- On 6 August 2007, 47 days after the announcement of the “emergency response”, and less than 24 hours after first providing to the Opposition parties and relevant stakeholders, including peak indigenous bodies, drafts of the proposed legislation, the Government introduced the Bills in the House of Representatives. The Bills were passed in the House in a single afternoon. The Senate was given less than one week to perform its function as a house of review.
- It is striking that the “Emergency Response” legislation is silent on a majority of the recommendations in the Little Children are Sacred report. Despite the professed concern of its sponsor with the welfare of little children, specific recognition of the rights of children is difficult to discern amongst the myriad of complex changes to the administration of Aboriginal affairs in the Northern Territory. Particularly conspicuous are elements – in particular, in relation to land reform – which are not the subject of any recommendations by the authors. The response of one of the reports, co-author’s Patricia Anderson, to the package has been reported as follows:
“Aboriginal families and Aboriginal people do want to own this problem, they want to be part of solving it. They want it fixed, they are sick and tired of their communities being sick …
'[But] if we do this top down as proposed, there's a danger of it being seen as a cynical exercise.
There's a real opportunity here to once and for all do something .... We need extraordinary interventions but not at the risk of infringing our fundamental human rights.”
- The process leading to the enactment of the legislation was one which did not even pay lip service to the right of indigenous people in the Northern Territory to be consulted in relation to decisions affecting their rights and interests. Such a right is well-established in international human rights jurisprudence. For example, the Committee on the Elimination of All Forms of Racial Discrimination has confirmed the specific relevance of the Convention on the Elimination of All Forms of Racial Discrimination (“CERD”) in securing the distinct rights of indigenous peoples, as indigenous peoples. On 18 August 1997, the Committee adopted a far-ranging and ground-breaking General Recommendation concerning Indigenous Peoples (General Recommendation XXIII(51)). The Committee called upon States parties to CERD to take a series of measures, including:
“to ensure that members of indigenous peoples have equal rights in respect of effective participation in public life, and that no decisions directly relating to their rights and interests are taken without their informed consent”. (emphasis added)
- More recently, on 13 September 2007, the United Nations General Assembly, with an overwhelming majority of 143 votes in favour, only 4 negative votes (Canada, Australia, New Zealand, United States) and 11 abstentions, adopted the Declaration on the Rights of Indigenous Peoples. In some way or another, nearly all of the Declaration’s bear upon the issues arising from the “Emergency Response” legislation. Of most immediate relevance, perhaps, is article 19 which provides:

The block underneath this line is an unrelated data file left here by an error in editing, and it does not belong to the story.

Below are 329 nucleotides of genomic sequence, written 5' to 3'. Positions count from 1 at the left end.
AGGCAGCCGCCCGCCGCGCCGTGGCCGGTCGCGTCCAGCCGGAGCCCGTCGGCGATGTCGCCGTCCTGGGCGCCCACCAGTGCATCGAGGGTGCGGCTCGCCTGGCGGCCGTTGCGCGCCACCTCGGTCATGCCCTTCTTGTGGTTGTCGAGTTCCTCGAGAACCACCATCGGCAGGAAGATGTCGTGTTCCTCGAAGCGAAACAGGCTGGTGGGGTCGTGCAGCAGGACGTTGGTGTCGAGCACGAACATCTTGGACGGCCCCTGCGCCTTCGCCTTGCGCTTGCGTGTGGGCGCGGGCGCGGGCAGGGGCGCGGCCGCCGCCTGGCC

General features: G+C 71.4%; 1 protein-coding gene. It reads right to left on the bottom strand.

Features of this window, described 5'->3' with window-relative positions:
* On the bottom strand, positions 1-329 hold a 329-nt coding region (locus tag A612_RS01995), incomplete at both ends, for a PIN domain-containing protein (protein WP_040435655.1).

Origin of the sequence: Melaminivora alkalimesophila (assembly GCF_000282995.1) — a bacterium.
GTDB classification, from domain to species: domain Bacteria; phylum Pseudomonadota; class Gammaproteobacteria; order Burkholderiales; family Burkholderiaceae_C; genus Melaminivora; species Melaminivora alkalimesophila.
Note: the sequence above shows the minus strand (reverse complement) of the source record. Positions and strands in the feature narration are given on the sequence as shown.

“States shall consult and cooperate in good faith with the indigenous peoples concerned through their own representative institutions in order to obtain their free, prior and informed consent before adopting and implementing legislative or administrative measures that may affect them.”
- Also of considerable concern from a human rights perspective is the almost cavalier approach taken by the “Emergency Response” legislation to Australia’s international obligations in relation to the prohibition of racial discrimination, and to the provisions of the Racial Discrimination Act 1975 (Cth).
- Section 132 of the NER Act provides:
“(1) The provisions of this Act, and any acts done under or for the purposes of those provisions, are, for the purposes of the Racial Discrimination Act 1975, special measures.
(2) The provisions of this Act, and any acts done under or for the purposes of those provisions, are excluded from the operation of Part II of the Racial Discrimination Act 1975.
(3) In this section, a reference to any acts done includes a reference to any failure to do an act.”
- The inclusion in legislation enacted in 2007 by the Australian Parliament of a provision specifically excluding the operation of the RDA is disappointing to say the least. Such an approach places Australia in direct contravention of its obligations under relevant international instruments, most relevantly CERD.